Category: Executive MBA (page 1 of 5)

Examining Your MBA Application Test Options

It can be the most stressful part of an MBA application-– the requirement to take either the Graduate Management Admission Test (GMAT) or the Graduate Record Exam (GRE).

At McCombs, the Admissions Committee does not waive this requirement for any of our Working Professional MBA programs (Dallas/Fort Worth, Houston, or the Austin Evening programs) or for our Full-Time program.

So your first question will be: Which test do I take?

Like coffee vs. tea, or vanilla vs. chocolate ice cream, the choice is entirely yours. We have no preference, though more of our students end up choosing the GMAT because it is designed to prepare candidates specifically for business school. And some professions, like consulting and investment banking, do prefer that you have a GMAT score to report. (We’ll have more on this in a future blog post.)

While both tests have quantitative and verbal sections, they have noticeable differences. We encourage you to do your research and take practice tests to learn each test’s points of emphasis, and how they are scored.

Here are some key differences between the GMAT and GRE:

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Non-Numeric You: Beyond Your GPA

In the world of MBA Admissions, your numbers are not everything. Applicants do tend to focus on numbers when they submit an MBA application:  Their undergraduate GPA, total GMAT/GRE score, quant and verbal scores, percentiles, etc. With limited seats in Texas MBA classes, measurable figures can be a very helpful tool when determining who best fits into our programs. But…

You are not just a simple sum of your numeric parts. The same way that you are not just left-handed or right-handed — your scores are part of you, but certainly do not define who you are.

We should say up front that putting your best numbers forward is important. That’s why getting your best test score and putting your best GPA into your application is a must. However, in our review of a typical MBA candidate, GMAT and GPA alone do not offer any consistent indication of success in the program. Even if you do have a 780 GMAT, this does not automatically indicate to us that you will make good grades, find an internship, thrive in your study groups, or find a good job after graduation. It is the combination of strong numbers, your unique story, a commitment to McCombs, and many other things that indicate how well you’ll do in the Texas MBA Program.

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The Ins & Outs of the Executive MBA Test Waiver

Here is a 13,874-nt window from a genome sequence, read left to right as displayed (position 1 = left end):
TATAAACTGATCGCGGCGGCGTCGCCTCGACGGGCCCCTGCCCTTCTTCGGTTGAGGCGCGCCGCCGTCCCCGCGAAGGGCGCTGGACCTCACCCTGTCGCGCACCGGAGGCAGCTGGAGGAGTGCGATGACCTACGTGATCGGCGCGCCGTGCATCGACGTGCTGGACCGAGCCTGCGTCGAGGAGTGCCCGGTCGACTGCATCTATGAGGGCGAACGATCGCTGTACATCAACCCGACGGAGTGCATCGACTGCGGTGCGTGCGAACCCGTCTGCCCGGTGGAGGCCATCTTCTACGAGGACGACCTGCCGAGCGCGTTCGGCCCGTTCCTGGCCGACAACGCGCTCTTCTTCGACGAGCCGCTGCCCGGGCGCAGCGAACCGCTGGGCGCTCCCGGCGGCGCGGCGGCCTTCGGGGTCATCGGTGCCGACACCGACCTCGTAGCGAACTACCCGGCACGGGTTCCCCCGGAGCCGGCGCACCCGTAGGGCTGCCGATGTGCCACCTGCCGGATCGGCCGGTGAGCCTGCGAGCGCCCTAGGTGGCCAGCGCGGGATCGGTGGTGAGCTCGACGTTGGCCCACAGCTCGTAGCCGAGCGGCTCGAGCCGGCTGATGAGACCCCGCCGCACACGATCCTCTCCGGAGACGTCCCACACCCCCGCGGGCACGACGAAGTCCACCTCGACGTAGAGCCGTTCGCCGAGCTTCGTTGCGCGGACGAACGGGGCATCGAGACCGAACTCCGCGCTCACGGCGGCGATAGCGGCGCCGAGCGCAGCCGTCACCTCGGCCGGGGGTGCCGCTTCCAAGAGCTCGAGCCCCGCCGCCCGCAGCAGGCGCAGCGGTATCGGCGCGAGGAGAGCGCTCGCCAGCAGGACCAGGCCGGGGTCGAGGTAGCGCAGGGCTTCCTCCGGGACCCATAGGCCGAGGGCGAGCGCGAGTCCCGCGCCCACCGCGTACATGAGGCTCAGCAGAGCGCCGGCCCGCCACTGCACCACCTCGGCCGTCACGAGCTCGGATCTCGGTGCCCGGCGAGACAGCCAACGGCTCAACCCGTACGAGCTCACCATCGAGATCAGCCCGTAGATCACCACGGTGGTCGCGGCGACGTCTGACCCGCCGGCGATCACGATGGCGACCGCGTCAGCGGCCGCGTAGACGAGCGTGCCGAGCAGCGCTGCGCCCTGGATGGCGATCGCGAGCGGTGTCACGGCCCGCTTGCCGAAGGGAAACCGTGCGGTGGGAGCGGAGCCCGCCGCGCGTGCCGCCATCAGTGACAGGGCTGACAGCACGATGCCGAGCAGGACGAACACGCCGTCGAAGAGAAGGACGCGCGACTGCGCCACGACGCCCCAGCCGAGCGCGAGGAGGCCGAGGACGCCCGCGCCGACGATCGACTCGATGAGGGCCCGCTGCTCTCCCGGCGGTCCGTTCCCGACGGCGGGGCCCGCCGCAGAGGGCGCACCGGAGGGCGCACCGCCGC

From Director of Texas Executive MBA Admissions, Sharon Barrett:

Hands down, this is the most common question I get from Executive MBA candidates:

“How does the test waiver work and do I qualify?”

So here’s the lowdown– First and foremost, the Executive MBA is the only Texas MBA program that accepts applicants’ petitions to waive the GMAT or GRE exam requirement. (Key words being “applicant” and “petition.”)  And everyone’s case is different, so there’s no recipe to follow, no checklist, and no guarantee that if you do certain things, you’ll get a waiver.

The MBA Admissions committee views each applicants’ petition in the context of their entire application, and renders a decision on the application versus a separate decision on just the waiver.

Here are the areas of consideration when reviewing an application with a petition for a test waiver:

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Top Tips for Submitting Your Texas MBA Application

If you have reviewed the Texas MBA admissions process, you are familiar with the basic steps to applying. Here are some of those steps we’ve highlighted recently:

Of course, the above list does not cover everything. Every application is unique and you may have a special situation or specific questions. The Texas MBA Admissions Team is here to help!

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Re-Applying to the Texas MBA Program

From the Texas MBA Admissions Team:

The 2017-2018 application is open for all programs, so questions are starting to roll in from those who have applied to the MBA program in the past and are interested in re-applying for the Class of 2020.

First and foremost, having applied in a previous year is not considered a negative factor in your application. We are pleased to see your continued interest in the program and will evaluate your new application on its merits, and in the context of the new applicant pool, just as if you are applying for the first time.

Our best advice: Consider giving yourself a fresh start when you approach your new application. Think through and reassess your application, addressing any weak areas, and add new information that may be helpful in the admission process.

Below is an overview of the application process for re-applicants:

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